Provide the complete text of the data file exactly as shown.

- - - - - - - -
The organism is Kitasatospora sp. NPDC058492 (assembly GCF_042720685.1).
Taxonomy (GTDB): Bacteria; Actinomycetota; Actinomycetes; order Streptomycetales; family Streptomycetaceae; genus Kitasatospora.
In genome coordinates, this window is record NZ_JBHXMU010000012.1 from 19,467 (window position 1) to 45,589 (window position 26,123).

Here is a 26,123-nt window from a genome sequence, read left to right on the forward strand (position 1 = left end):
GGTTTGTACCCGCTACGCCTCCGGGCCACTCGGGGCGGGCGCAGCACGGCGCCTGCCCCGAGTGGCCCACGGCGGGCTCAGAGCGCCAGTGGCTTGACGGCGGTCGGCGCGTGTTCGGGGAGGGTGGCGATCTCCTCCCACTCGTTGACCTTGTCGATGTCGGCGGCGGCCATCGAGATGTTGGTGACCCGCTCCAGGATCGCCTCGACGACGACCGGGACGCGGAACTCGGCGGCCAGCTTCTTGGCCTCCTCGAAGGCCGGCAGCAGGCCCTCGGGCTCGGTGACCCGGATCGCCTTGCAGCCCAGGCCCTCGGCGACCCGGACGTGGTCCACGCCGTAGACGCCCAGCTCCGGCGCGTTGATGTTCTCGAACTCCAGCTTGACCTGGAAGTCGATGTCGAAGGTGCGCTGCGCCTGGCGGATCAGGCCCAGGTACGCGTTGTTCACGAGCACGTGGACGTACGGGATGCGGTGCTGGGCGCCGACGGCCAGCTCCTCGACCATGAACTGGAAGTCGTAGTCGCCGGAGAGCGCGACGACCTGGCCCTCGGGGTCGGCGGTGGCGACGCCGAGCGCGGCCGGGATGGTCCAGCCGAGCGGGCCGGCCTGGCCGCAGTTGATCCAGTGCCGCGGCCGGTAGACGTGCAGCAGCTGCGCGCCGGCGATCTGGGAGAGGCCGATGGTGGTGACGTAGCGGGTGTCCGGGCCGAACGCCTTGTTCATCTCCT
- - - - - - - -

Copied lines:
The organism is Kitasatospora sp. NPDC058492 (assembly GCF_042720685.1).
Taxonomy (GTDB): Bacteria; Actinomycetota; Actinomycetes; order Streptomycetales; family Streptomycetaceae; genus Kitasatospora.
In genome coordinates, this window is record NZ_JBHXMU010000012.1 from 19,467 (window position 1) to 45,589 (window position 26,123).

Here is a 26,123-nt window from a genome sequence, read left to right on the forward strand (position 1 = left end):
GGTTTGTACCCGCTACGCCTCCGGGCCACTCGGGGCGGGCGCAGCACGGCGCCTGCCCCGAGTGGCCCACGGCGGGCTCAGAGCGCCAGTGGCTTGACGGCGGTCGGCGCGTGTTCGGGGAGGGTGGCGATCTCCTCCCACTCGTTGACCTTGTCGATGTCGGCGGCGGCCATCGAGATGTTGGTGACCCGCTCCAGGATCGCCTCGACGACGACCGGGACGCGGAACTCGGCGGCCAGCTTCTTGGCCTCCTCGAAGGCCGGCAGCAGGCCCTCGGGCTCGGTGACCCGGATCGCCTTGCAGCCCAGGCCCTCGGCGACCCGGACGTGGTCCACGCCGTAGACGCCCAGCTCCGGCGCGTTGATGTTCTCGAACTCCAGCTTGACCTGGAAGTCGATGTCGAAGGTGCGCTGCGCCTGGCGGATCAGGCCCAGGTACGCGTTGTTCACGAGCACGTGGACGTACGGGATGCGGTGCTGGGCGCCGACGGCCAGCTCCTCGACCATGAACTGGAAGTCGTAGTCGCCGGAGAGCGCGACGACCTGGCCCTCGGGGTCGGCGGTGGCGACGCCGAGCGCGGCCGGGATGGTCCAGCCGAGCGGGCCGGCCTGGCCGCAGTTGATCCAGTGCCGCGGCCGGTAGACGTGCAGCAGCTGCGCGCCGGCGATCTGGGAGAGGCCGATGGTGGTGACGTAGCGGGTGTCCGGGCCGAACGCCTTGTTCATCTCCT